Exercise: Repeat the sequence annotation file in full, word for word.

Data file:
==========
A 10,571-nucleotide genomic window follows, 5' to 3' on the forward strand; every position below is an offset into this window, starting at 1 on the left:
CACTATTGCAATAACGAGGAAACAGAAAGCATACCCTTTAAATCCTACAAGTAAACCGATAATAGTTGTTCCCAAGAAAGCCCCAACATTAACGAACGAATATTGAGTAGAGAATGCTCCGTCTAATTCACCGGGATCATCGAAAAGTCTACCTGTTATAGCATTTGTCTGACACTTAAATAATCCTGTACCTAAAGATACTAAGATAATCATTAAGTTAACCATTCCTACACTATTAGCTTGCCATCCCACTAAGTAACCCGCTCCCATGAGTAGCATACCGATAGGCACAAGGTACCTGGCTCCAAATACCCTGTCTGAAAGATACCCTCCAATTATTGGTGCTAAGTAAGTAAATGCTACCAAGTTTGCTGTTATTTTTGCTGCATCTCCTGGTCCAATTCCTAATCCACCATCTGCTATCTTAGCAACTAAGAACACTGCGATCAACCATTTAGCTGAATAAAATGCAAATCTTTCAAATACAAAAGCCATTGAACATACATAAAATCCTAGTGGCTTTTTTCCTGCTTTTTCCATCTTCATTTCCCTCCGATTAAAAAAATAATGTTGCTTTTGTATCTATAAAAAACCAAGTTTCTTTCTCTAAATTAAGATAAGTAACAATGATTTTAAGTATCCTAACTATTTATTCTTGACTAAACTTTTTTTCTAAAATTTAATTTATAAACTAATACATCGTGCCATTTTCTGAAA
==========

A 10,571-nucleotide genomic window follows, 5' to 3' on the forward strand; every position below is an offset into this window, starting at 1 on the left:
CACTATTGCAATAACGAGGAAACAGAAAGCATACCCTTTAAATCCTACAAGTAAACCGATAATAGTTGTTCCCAAGAAAGCCCCAACATTAACGAACGAATATTGAGTAGAGAATGCTCCGTCTAATTCACCGGGATCATCGAAAAGTCTACCTGTTATAGCATTTGTCTGACACTTAAATAATCCTGTACCTAAAGATACTAAGATAATCATTAAGTTAACCATTCCTACACTATTAGCTTGCCATCCCACTAAGTAACCCGCTCCCATGAGTAGCATACCGATAGGCACAAGGTACCTGGCTCCAAATACCCTGTCTGAAAGATACCCTCCAATTATTGGTGCTAAGTAAGTAAATGCTACCAAGTTTGCTGTTATTTTTGCTGCATCTCCTGGTCCAATTCCTAATCCACCATCTGCTATCTTAGCAACTAAGAACACTGCGATCAACCATTTAGCTGAATAAAATGCAAATCTTTCAAATACAAAAGCCATTGAACATACATAAAATCCTAGTGGCTTTTTTCCTGCTTTTTCCATCTTCATTTCCCTCCGATTAAAAAAATAATGTTGCTTTTGTATCTATAAAAAACCAAGTTTCTTTCTCTAAATTAAGATAAGTAACAATGATTTTAAGTATCCTAACTATTTATTCTTGACTAAACTTTTTTTCTAAAATTTAATTTATAAACTAATACATCGTGCCATTTTCTGAAA